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  1. #1

    Shell script noobie question?


    I'm running mdk 9.0, Bash version 2.05b.0.

    I'm going through the "Linux Shell Scripting Tutorial v1.05r3 A Beginners Handbook"

    I would like to be able to execute the scripts that I make from any directory that I happen to be in.

    To have the ability to do this I have followed the directions in the tutorial yet I'm still unable to execute the script by script name from any directory.

    I've create one script so far by following this tutorial.

    Script name: "first"
    vi first:
    #My first Shell Script
    echo "Knowledge is Power"

    I then save this and do "chmod +x first"
    sh first...executes fine
    bash first...executes fine
    ./first.....executes fine

    Then I type:
    cd (to make sure I'm in my home directory)
    mkdir bin
    cp first ~/bin

    Then type.... first ..... and I get:
    bash: first: command not found

    If I do "echo $PATH" I get the following:

    This is the default path that was installed by linux ManDrake.

    The Tutorial just assumes that this should work, but it doesn't, and it doesn't offer any other tips as to why it doesn't or what I need to do to get this working.

    Any helps is appreciated.


  2. #2

    What they forgot to mention was that I needed to log out of X and the back in for the changes to take effect. I fogot about this myself.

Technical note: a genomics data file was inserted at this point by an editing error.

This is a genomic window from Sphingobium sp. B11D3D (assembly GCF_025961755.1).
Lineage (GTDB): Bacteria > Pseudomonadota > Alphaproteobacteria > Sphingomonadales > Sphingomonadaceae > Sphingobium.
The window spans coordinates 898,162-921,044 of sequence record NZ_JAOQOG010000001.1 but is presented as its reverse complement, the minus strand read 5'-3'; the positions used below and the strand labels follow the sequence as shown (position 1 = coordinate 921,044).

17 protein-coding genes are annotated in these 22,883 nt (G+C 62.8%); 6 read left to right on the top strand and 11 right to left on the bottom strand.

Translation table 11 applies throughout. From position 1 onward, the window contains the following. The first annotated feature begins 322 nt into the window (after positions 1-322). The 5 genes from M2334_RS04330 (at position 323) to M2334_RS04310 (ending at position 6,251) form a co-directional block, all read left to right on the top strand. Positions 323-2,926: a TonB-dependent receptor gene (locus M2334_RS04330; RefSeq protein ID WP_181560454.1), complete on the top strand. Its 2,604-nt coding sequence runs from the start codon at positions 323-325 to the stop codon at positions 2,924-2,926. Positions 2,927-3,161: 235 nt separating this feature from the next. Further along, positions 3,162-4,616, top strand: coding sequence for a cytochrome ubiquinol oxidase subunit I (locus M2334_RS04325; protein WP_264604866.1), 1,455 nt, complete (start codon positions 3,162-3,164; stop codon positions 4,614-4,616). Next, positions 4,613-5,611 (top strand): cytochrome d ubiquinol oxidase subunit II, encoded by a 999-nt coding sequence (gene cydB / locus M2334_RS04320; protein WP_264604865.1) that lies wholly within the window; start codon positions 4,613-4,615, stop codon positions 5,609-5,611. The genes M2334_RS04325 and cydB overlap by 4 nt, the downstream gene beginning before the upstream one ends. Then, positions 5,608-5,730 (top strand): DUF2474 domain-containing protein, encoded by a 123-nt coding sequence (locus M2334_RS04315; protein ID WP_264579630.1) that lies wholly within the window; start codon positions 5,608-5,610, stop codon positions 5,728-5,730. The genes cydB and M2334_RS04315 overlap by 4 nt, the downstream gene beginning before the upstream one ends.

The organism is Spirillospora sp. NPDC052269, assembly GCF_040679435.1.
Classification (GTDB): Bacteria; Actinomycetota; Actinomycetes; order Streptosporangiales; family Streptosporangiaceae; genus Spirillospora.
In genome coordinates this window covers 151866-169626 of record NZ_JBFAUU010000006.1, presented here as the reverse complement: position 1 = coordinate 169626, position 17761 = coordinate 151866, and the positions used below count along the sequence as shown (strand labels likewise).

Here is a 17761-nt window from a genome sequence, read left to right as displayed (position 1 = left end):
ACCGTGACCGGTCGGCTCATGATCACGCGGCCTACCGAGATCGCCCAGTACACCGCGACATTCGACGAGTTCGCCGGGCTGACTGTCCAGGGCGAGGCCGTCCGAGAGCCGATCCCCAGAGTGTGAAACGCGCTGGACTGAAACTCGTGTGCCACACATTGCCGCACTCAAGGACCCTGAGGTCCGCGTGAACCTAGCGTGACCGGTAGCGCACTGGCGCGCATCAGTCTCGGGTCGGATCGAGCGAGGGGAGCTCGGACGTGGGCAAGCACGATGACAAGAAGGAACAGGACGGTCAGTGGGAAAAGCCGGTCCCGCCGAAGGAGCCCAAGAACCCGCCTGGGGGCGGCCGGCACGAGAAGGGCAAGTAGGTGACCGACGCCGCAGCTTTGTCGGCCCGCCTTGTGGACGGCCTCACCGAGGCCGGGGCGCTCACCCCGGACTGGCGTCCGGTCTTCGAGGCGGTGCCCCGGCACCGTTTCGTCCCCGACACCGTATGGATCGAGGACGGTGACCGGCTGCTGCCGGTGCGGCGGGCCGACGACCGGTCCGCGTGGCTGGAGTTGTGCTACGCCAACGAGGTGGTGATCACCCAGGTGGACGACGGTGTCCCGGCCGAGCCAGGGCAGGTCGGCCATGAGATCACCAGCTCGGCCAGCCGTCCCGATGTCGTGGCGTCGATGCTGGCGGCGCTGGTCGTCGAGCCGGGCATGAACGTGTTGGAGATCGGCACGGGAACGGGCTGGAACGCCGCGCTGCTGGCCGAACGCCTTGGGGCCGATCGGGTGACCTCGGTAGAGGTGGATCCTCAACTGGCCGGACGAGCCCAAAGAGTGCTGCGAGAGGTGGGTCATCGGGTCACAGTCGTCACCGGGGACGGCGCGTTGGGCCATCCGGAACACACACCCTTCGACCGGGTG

So executing "first" from the command line in any directory works now.

    But now this brings on another very curious question.

    And I hope that I can get an answer on this. I've asked before but never really got an explantion for it.

    After creating the "bin" directory in my home directory and then logging out and back in my $PATH has changed a bit dramactically. Why is this specifically happening?

    Path statement after making "bin" directory and before logging out =


    Path statement after creating "bin" directory and logging out and the back in =


    Why is /usr/bin and /home/jbanks/bin listed twice in my $PATH statement? My path statement was modified for me transparently. I thought the only way for me to alter my path statement was to edit some cofig files of which I didn't touch.

    Whats causing this to happen?

    Thanks bunches..

  3. #3
    Linux Guru
    Join Date
    Oct 2001
    Täby, Sweden
    It's probably some automagic detection function that Mdk has cooked up. It can be located in several places. I don't have Mdk, so I can't check, but check these files:

  4. $spacer_open
  5. #4
    Just Joined!
    Join Date
    Sep 2003
    Quebec, Canada
    If ir remember correctly, the $PATH is set in /etc/profile for Mandrake (which I'm pretty sure Mdk stands for, correct me if I'm wrong).

  6. #5
    Thanks for the responses. I've switched from Mandrake (and yes MDK is the short abbrevation for is if you look at the kernel build with "uname -a" or any rpm's built specifically for Mandrake...)

    I've since switched distro's though. I'm now using Gentoo as my new Linux it..and blows Mandrake out of the water along with all the other RPM based distro's.


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